iPad Air: One week in

iPad Air: One week in

Summary: My initial impression of the iPad Air was solid, and now that I've been using it for a week has that changed?

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TOPICS: Mobility, iPad, Tablets
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iPad Air (Image: James Kendrick/ZDNet)

Apple turned up the heat on competitors by trimming size and weight off the iPad Air. As a firm believer that tablets must be light to use comfortably, I wasted little time in buying a new iPad. My initial impression of the iPad Air was quite favorable, and I'm getting asked often if I still feel that way. Here's my take after heavy usage the first week.

The iPad Air is solidly constructed and it's impressive how much Apple has crammed into such a thin product. The hardware has functioned superbly with heavy usage, and there's nothing I would change if given the opportunity. The one pound weight of the Air feels nice in the hand, and it is effortless to use it for hours at a time.

That's the primary reason my first generation iPad mini has been sitting alone on my desk this past week. While I've always been a fan of smaller tablets, that's primarily been for the lighter weight compared to larger tablets. I was willing to trade the smaller screen for the comfort of using the tablets. That's no longer the case with the iPad Air in tow.

The one pound weight of the Air is perfectly balanced in the hand and it is effortless to use it for hours at a time.

What I used to do a lot with smaller tablets, the iPad mini and the Samsung Galaxy Note 8.0 to be exact, was read ebooks with the Kindle app. Sure, I did all of the other typical tablet tasks with them, but I spent hours reading books. The smaller tablets were more comfortable to hold in the hand for long periods and that's what I used.

That's no longer the case with the iPad Air. While only slightly heavier than those two smaller tablets, the additional weight is negligible. The Air is perfectly balanced too, which makes it as comfortable to use as those smaller models. The bigger iPad has the gorgeous bigger Retina Display, and it is marvelous for reading books. It's a great improvement seeing a bigger page at a time, and the text is crisp and clear. This is a big step up from the smaller screens I've been using.

Watching video on the iPad Air is also a noticeable improvement from doing so on smaller displays. The screen size isn't much bigger, but as it is with reading ebooks, it's big enough to make a world of difference.

It's not just the fun stuff that is improved with the iPad Air. Regular readers know I've long used tablets with keyboards for my work. I've even regularly used both of my small tablets with little keyboards for writing.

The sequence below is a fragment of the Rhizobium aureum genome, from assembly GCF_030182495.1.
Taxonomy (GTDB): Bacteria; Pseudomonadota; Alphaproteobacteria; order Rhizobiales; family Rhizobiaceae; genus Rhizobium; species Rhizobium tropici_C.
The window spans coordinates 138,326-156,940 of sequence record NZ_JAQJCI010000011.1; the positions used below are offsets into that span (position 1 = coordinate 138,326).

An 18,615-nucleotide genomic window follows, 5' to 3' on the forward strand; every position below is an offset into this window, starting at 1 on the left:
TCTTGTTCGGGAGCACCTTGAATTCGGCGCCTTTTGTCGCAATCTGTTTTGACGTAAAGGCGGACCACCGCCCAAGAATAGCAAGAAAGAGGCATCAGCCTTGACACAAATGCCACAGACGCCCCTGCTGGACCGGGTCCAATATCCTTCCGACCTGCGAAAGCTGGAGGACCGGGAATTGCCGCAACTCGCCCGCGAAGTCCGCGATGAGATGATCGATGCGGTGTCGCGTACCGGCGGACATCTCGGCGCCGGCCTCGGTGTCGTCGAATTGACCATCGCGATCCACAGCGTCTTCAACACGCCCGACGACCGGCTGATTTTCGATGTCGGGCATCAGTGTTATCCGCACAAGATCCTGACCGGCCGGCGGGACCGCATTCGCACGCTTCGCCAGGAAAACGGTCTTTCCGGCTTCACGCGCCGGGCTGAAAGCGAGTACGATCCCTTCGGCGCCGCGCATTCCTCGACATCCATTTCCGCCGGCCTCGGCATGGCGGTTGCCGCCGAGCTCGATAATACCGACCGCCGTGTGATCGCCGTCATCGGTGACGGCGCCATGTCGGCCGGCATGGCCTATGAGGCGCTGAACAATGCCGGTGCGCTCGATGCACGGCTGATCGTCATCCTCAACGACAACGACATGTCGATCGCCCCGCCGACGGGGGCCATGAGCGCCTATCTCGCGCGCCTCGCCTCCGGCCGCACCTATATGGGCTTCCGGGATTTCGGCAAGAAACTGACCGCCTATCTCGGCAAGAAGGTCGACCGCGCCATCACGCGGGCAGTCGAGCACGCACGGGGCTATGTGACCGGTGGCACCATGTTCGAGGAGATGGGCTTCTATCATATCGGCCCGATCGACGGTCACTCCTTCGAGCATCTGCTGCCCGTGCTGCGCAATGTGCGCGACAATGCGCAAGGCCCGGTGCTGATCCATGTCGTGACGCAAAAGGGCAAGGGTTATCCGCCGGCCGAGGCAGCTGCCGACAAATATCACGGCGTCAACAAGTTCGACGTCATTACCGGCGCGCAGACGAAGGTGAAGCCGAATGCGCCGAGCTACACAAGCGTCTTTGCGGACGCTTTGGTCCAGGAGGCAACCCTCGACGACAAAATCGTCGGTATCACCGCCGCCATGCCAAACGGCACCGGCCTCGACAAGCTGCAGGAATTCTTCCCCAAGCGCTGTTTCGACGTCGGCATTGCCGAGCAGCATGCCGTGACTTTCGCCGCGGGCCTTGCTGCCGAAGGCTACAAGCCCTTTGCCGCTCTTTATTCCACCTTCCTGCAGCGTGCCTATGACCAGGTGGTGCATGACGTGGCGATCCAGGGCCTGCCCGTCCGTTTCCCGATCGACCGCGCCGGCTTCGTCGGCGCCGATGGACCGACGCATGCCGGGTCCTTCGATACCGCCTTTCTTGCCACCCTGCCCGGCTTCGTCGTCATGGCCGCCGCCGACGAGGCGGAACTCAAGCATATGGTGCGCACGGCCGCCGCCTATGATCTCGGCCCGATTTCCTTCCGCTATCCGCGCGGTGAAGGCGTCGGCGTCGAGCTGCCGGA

This past week I've been using the iPad Air with the ZAGGkeys Folio keyboard almost exclusively for my work, and it's been great. The combo is as thin as can be, and the combined weight is very light. I can slip it into a pocket on almost any bag without noticing it when I carry it around.

When I want to get some writing done I just slide it out of the bag, open it and get writing in seconds. No hassles, no delays, just open it and get to work. This is quite liberating and makes it possible to work without thinking about the tool I'm using. The importance of this can't be overstated, it's very conducive to the creative process.

I am very happy with the iPad Air for both work and play, and I wouldn't trade it for anything. Sure, it's not perfect, no gadget is. But it's as close as can be and that's a very nice thing. It's not for everybody, Windows and Android tablets are a better choice for some, but I'm satisfied with the iPad Air.

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Topics: Mobility, iPad, Tablets

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54 comments
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  • To mini or not to mini. That will be the question this holiday season

    Although I don't have a month under my belt with a new Apple A7 equipped iPad Air tablet, I do have three days of experience with another A7 Apple tablet - my first "mini" tablet, BTW - the iPad Mini Retina.

    As I type this comment on my desktop browser, I'm using my new mini tablet to show a Netflix's movie with the audio sent to a Logitech Ue mobile boom box speaker. (A nice setup)

    I agree with all of James' iPad Air performance observations since my experience with the mini version of the iPad Air mirrors those. Safari web pages snap open. Zite and Flipboard are a joy to use. Every app responds with commendable speed. All in all, I can't find anything to complain about. Since Qualcomm and Intel are scrambling to offer the same "PR performance" gains of 64 bit computing in their mobile chip designs, it won't be too much longer when consumers of those products will enjoy the same performance benefits of Apple's A7 64 bit chipset and optimized software synergy. Of course, when Qualcomm and Intel introduce those new 64 bit chipsets, they will have new PR reps to tell the world that it really wasn't a PR stunt after all. (I couldn't resist - forgive me.)

    As some reviewers have noted (and James alludes to), the iPad Air display is capable of revealing the full sRGB color gamut whereas the mini retina (from published reports) reveals "only" 63 percent of those sRGB colors. The mini display's viewing effect upon the user is almost akin to editing a photo by reducing the color saturation "just a bit". The mini's color accuracy is accurate, however. That is to say, it displays it's colors without any "warmth" or "coolness" added to the image. (Red or Blue tints) James does not need to worry about this on his iPad Air display. I've seen the iPad Air and the vibrancy and the saturation of it's displayed colors are optimum.

    One other point that James touched on was the battery charge duration issue. From published reports, a surprising observation was noted. The smaller iPad mini retina was able to work a "tad longer" on a battery charge than it's larger A7 tablet cousin. I've noted the same liberating user experience that James reported regarding his first generation iPad mini's battery performance. 11 hours of use in a 8 inch tablet form factor is indeed liberating.